Can I AXE you a question?

Discussion in 'Linguistics' started by kwhilborn, May 1, 2013.

  1. Fraggle Rocker Staff Member

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    Even in America, where our words have more syllables and our cadence is slower than the Standard British dialect, we do not pronounce the I-A in "miniature" and "parliament" as two syllables. If we're slowing down deliberately to exaggerate or make a point, we might conceivably make four syllables out of mi-nee-a-cher. But not "parliament"--for one thing, that's a word we never use at all unless we're talking about a foreign government. The national institution is a "congress," and at the state level they're "legislatures."

    The names of the two chambers vary. All states have a senate, but the lower house could be a house of representatives, an assembly, a house of delegates, etc. (Nebraska is unique for having a unicameral legislature.)

    We refer to "parliamentary procedure" as the proper way to run a meeting, but that's always pronounced par-la-men-ta-ry. Not par-la-men-try as the Brits say it, and never par-lee-a-men-ta-ry.
     
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  3. Captain Kremmen All aboard, me Hearties! Valued Senior Member

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    The Oxford dictionary says this, on February:

    Note that February is spelled with an r following the Feb-. Precise speakers insist that this r should be pronounced, but this is not easy, and most people replace the r following Feb- with a y sound: Feb-yoo- rather than Feb-roo-. This is now becoming the accepted standard.

    Parliament is /ˈpɑːləm(ə)nt/
    Mayonnaise is /meɪəˈneɪz/

    The list is not only condescending, it is wrong.

    Re Sherbert:
    That's how I pronounced it as a five year old,
    and I've stuck with it.
    Sherbert was a disgusting sugary mess that you dipped liquorice into.
    It made your face an equally disgusting sugary mess.
    Sherbet is probably far more sophisticated.
     
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  5. Fraggle Rocker Staff Member

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    My mother was unusually precise when teaching me to speak as a toddler. Although she was born in the USA, her parents were from Bohemia and Bohemian (we call it "Czech" today because that name is easier to spell and pronounce) was the only language she heard at home. She didn't learn English until she was sent off to school and she always had a thick Bohemian accent. When she moved out of the ghetto and married my father (a second-generation native speaker with no Slavic heritage) she put considerable effort into learning to speak like a native and she succeeded. She had always felt stigmatized as a foreigner or immigrant and she didn't want me to be identified as a "Bohunk." So she insisted that I speak English perfectly.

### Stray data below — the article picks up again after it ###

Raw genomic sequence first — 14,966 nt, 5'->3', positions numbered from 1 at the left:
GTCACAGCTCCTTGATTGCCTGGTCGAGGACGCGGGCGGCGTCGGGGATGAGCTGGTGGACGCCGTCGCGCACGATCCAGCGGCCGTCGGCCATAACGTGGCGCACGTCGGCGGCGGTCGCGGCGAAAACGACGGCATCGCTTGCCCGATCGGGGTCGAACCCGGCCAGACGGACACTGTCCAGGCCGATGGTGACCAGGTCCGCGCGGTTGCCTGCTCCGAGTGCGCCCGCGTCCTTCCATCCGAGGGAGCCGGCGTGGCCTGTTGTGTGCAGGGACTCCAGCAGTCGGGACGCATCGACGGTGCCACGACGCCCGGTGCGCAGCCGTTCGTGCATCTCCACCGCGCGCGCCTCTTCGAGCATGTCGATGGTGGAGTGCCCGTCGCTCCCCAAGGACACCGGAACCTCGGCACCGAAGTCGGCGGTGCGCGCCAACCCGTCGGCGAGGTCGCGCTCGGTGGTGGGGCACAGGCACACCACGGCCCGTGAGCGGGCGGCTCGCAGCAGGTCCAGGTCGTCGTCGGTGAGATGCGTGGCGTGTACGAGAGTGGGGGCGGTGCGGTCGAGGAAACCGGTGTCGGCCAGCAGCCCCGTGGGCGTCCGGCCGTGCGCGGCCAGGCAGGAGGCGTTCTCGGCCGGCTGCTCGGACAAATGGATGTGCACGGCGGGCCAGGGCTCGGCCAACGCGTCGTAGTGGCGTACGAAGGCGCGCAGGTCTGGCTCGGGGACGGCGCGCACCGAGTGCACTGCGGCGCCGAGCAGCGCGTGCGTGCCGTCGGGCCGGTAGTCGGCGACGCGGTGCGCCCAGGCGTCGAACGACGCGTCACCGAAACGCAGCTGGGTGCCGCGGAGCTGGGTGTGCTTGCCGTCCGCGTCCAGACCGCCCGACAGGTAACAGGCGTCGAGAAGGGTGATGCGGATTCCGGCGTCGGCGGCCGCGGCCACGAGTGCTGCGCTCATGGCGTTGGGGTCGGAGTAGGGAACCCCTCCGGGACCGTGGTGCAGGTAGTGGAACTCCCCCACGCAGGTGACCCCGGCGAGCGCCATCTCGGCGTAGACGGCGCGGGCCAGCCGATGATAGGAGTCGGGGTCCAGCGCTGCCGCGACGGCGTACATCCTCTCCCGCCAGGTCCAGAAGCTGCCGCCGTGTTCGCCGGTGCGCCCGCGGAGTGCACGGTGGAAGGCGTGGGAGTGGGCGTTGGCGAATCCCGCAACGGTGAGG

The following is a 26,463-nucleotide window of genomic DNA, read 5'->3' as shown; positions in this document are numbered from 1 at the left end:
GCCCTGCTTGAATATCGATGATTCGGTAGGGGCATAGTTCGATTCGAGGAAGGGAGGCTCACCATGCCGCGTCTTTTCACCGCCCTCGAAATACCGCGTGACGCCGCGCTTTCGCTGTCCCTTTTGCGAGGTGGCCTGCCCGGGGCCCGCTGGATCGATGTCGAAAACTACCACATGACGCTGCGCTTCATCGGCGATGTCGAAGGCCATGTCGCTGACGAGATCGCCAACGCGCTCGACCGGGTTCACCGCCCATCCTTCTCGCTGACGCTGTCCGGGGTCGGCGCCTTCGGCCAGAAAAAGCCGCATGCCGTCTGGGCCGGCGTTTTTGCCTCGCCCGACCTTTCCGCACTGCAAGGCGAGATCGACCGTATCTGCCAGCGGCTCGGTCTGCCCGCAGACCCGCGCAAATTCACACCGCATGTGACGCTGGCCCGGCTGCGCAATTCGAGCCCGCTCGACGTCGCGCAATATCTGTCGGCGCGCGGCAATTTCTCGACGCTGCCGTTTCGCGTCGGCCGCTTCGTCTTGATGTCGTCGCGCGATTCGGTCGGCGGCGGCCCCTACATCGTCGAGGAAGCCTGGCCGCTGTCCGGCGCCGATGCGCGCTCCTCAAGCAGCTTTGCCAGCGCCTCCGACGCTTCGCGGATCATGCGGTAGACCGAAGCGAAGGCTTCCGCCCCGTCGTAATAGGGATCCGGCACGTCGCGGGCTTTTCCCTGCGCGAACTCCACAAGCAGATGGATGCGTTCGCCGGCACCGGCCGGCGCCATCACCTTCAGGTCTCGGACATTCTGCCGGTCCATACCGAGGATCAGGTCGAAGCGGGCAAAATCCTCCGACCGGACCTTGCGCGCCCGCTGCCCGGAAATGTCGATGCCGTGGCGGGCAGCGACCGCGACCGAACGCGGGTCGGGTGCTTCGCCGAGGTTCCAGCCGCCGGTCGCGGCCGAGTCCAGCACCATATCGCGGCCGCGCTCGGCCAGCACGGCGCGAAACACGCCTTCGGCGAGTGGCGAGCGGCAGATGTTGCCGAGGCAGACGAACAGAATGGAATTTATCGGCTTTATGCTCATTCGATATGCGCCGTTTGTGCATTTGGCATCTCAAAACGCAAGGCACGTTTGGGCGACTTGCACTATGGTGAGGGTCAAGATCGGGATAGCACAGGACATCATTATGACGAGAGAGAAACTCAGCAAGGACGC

So I was taught to pronounce both R's in "February." But after all these years of hearing "Febuary," I don't usually even notice.

    Somehow I got away with "comfterble," although when I'm on my toes I make a point of saying it correctly.

    I confess that I do the same unless I'm really trying to be perfect.

    But the point is that many Americans pronounce it mæˈneɪz/
     
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  7. quinnsong Valued Senior Member

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    I have a friend from Edinburgh and he would never let me live that Scotch mistake down. ooopps! Might be that I like my rye and whiskey but Scottish not so much.

    Captain Kremmen you crack me up!
     
  8. quinnsong Valued Senior Member

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    FRAGGLE ROCKER
    Not sure this explains my lack of a southern accent as my younger cousins have very strong southern accents.
     
  9. Captain Kremmen All aboard, me Hearties! Valued Senior Member

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    The way you speak will often depend on who you are talking to.
    In my part of the Midlands we say "gunna" for going to.
    eg "I'm gunna take my dog for a walk"

    In informal spoken language to a fellow Midlander I would say "gunna".
    Why wouldn't I?

    I couldn't say it to an American at all.
    They would assume I was talking about guns,